There are three stages at which a review of the literature is needed: This applies especially to people doing Ph Ds on a part-time basis, where their research might extend over six or more years.
You need to be able to demonstrate that you are aware of current issues and research, and to show how your research is relevant within a changing context.
It can also establish a framework within which to present and analyse the findings.
After reading your literature review, it should be clear to the reader that you have up-to-date awareness of the relevant work of others, and that the research question you are asking is relevant. Be wary of saying that your research will solve a problem, or that it will change practice.
They will ask questions such as: These are questions that you will already probably be asking yourself.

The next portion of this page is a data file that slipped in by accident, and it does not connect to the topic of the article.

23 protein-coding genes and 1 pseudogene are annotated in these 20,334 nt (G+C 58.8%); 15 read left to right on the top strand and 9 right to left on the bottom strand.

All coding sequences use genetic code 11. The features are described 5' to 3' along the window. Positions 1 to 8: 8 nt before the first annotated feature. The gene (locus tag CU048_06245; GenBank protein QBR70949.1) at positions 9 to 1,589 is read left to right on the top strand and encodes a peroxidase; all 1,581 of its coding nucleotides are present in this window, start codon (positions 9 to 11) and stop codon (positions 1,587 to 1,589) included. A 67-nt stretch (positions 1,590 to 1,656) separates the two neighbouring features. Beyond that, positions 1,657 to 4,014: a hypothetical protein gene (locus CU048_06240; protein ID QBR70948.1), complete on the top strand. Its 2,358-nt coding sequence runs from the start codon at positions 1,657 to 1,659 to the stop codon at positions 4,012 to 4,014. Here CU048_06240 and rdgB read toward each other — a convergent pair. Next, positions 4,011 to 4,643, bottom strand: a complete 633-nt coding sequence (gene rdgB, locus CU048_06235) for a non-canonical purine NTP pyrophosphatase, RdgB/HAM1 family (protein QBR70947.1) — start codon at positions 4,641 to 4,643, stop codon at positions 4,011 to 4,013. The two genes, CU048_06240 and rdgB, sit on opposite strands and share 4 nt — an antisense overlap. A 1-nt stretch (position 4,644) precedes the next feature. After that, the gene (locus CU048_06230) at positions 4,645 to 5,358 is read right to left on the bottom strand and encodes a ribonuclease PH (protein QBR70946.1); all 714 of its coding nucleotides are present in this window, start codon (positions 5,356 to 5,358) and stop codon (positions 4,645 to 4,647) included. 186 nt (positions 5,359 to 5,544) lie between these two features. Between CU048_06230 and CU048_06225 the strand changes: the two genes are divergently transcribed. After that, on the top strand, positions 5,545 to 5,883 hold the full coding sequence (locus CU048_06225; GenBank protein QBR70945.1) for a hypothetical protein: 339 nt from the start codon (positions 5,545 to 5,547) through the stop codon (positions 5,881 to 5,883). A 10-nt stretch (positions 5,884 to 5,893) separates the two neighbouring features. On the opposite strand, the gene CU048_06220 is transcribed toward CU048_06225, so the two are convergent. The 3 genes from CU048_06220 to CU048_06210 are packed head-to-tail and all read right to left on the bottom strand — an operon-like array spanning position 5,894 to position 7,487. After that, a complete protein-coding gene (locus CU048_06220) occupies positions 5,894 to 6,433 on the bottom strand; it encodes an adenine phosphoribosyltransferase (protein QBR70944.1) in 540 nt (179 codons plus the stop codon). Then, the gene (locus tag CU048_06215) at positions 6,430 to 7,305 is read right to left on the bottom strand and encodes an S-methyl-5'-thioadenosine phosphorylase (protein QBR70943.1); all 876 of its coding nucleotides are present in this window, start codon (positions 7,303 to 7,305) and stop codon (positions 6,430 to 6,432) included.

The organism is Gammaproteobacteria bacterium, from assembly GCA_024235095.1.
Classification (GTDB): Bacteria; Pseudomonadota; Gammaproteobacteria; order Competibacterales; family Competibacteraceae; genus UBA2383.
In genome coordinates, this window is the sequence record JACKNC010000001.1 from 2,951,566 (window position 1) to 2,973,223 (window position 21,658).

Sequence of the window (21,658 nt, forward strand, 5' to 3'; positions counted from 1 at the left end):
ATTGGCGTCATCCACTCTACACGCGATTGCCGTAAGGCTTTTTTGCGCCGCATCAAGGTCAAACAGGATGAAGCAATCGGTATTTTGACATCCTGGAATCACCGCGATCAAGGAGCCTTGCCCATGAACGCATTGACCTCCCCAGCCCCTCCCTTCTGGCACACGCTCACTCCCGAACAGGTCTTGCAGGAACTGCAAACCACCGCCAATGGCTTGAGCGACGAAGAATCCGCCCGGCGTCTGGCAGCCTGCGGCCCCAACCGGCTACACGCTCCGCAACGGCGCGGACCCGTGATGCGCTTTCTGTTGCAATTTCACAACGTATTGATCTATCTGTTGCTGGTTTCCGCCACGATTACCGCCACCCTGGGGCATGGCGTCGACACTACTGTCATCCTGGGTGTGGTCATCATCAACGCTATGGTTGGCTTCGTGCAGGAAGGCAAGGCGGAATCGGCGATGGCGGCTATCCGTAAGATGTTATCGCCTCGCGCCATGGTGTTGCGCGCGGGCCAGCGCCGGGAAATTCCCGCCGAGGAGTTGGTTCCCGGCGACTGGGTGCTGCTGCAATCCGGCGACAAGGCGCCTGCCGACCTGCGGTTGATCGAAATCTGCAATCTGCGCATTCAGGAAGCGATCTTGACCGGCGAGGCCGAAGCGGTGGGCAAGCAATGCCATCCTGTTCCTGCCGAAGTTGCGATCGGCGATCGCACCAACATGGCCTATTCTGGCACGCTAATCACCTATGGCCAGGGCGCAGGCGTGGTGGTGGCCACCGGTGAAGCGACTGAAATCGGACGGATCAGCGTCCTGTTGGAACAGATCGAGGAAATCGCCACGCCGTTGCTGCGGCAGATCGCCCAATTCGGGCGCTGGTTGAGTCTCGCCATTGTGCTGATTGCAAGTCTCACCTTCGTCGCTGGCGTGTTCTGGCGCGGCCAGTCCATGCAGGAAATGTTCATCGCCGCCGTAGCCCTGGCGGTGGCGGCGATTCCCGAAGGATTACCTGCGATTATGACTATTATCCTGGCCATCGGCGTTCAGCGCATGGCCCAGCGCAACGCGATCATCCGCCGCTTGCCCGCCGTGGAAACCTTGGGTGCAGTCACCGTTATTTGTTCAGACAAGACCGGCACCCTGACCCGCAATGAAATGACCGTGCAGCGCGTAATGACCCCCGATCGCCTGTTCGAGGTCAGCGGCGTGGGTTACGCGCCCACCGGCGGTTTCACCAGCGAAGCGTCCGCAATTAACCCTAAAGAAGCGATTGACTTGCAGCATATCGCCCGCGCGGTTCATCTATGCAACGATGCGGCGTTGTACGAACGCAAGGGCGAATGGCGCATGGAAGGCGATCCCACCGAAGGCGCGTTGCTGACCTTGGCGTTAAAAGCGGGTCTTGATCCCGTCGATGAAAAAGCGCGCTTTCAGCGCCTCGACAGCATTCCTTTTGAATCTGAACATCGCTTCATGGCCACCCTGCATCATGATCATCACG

You will also need to be ready to answer them in a viva if you will be having one. are particularly relevant to the process of critical review.Increased ease of access to a wider range of published material has also increased the need for careful and clear critique of sources.Just because something is ‘published’ does not mean its quality is assured.You need to demonstrate to your reader that you are examining your sources with a critical approach, and not just believing them automatically.Your interpretation of each piece of evidence is just that: an interpretation.It is an important showcase of your talents of: understanding, interpretation, analysis, clarity of thought, synthesis, and development of argument.The process of conducting and reporting your literature review can help you clarify your own thoughts about your study.The ability to review, and to report on relevant literature is a key academic skill.A literature review: To some extent, particularly with postgraduate research, the literature review can become a project in itself.Guidance will be available via your own department or school and via the relevant Information Librarian.There may also be key sources of publications for your subject that are accessible electronically, such as collections of policy documents, standards, archive material, videos, and audio-recordings.